Back to the RLA, and Stewart went on to poke the social sector in the eye with a suggestion it’s not quite so virtuous as it might like to make out. “Perhaps the most galling part of the report is the involvement of the National Housing Federation, effectively the union for social housing providers… who routinely reject prospective vulnerable tenants by applying strict affordability tests,” he said.
“Who have moved into the market rental sector, often in partnership with big, build to rent corporate investors to provide high-end housing to working professionals, but complain that they can’t build social houses any more.
“While there may be some truth that vulnerable tenants are struggling to find social housing because of a lack of Government support for the sector, the hardnosed business practices of many housing associations must carry its share of the blame.”
Feelings have been stung, evidently. But one thing is certain in all this furore – it’s the blameless who are carrying the can. We need more social housing, before things get really ugly.
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Frozen benefits leave low income tenants out in the cold
In what might be considered the flipside of the ‘No DSS’ furore, research for the Chartered Institute of Housing reveals there’s another way to exclude people – simply price them out by cutting benefits
PEOPLE on low incomes face a cruel dilemma – forego food or heat to help pay the shortfall – because housing benefit for private tenants no longer covers even the cheapest rent.
Research from the Chartered Institute of Housing (CIH) amounts to yet further evidence of the UK’s desperate need for more social housing, as those on the lowest incomes struggle with the double whammy of rising housing costs and the impact of welfare reform that has whittled away state support.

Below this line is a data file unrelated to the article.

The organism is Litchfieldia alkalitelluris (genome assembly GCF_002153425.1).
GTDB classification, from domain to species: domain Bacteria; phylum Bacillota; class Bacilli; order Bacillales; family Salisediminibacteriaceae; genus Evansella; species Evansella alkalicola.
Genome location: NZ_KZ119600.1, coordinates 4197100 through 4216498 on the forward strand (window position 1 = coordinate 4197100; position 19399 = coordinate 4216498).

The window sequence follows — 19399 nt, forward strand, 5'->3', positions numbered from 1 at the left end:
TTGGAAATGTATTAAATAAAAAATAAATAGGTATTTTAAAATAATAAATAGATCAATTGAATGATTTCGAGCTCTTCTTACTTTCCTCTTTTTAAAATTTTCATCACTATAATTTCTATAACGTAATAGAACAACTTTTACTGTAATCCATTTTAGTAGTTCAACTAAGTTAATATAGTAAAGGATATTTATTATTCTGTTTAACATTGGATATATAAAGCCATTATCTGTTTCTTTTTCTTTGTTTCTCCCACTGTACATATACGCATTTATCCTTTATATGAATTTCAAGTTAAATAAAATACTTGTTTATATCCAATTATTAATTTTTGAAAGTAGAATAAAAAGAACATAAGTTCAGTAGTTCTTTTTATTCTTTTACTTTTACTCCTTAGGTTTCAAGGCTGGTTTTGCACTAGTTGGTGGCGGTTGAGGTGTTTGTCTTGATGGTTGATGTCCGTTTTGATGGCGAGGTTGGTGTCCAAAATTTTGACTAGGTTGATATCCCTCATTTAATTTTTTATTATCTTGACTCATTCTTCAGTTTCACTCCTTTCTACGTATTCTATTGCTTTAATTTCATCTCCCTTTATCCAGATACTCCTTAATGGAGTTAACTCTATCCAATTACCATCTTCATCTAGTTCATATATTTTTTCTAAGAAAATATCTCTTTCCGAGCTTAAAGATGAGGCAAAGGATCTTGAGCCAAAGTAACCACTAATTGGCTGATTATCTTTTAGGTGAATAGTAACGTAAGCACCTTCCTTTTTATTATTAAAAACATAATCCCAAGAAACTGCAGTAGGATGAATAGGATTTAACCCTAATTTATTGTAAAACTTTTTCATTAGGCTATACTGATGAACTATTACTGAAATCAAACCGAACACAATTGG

“Our research makes it clear just how far housing benefit for private renters has failed to keep pace with even the cheapest private rents,” said CIH chief executive, Terrie Alafat. “We fear this policy is putting thousands of private renters on low incomes at risk of poverty and homelessness. We are calling on the Government to conduct an immediate review and to look at ending the freeze on Local Housing Allowance (LHA).”
LHA, the housing benefit paid to private renters, was originally designed to cover the cheapest 30% of the local housing market, but according to the CIH’s research this is now no longer the case for 90% of the rates across the UK.
The rate was frozen for four years in 2016, but it is said to have fallen so far behind even the cheapest rents that private renting has become unaffordable for most low-income tenants. For those caught in the bind, they are forced to choose between basic living expenses and paying the shortfall.
Consequently, they face a much greater risk of become homeless. “This report highlights just how much housing benefits for private renters are falling short of the levels needed, leaving many homeless people stuck in a desperate situation and putting yet more people at risk of homelessness,” said Matt Downie, director of policy and external affairs at Crisis.
“There are 236,000 people across Britain experiencing the worst forms of homelessness – this includes those sleeping on the streets, living in unsuitable hostels, and sofa-surfing. In many of these cases, people simply can’t find a home because there isn’t enough social housing and housing benefits are too low to cover private rents.
“Homelessness is not inevitable – there is clear evidence that it can be ended with the right policies in place. The Government must urgently reform housing benefits for private renters, so they not only match the true cost of renting but also keep pace with future rent changes.”
This article first appeared in Northern Housing magazine #2 October 2018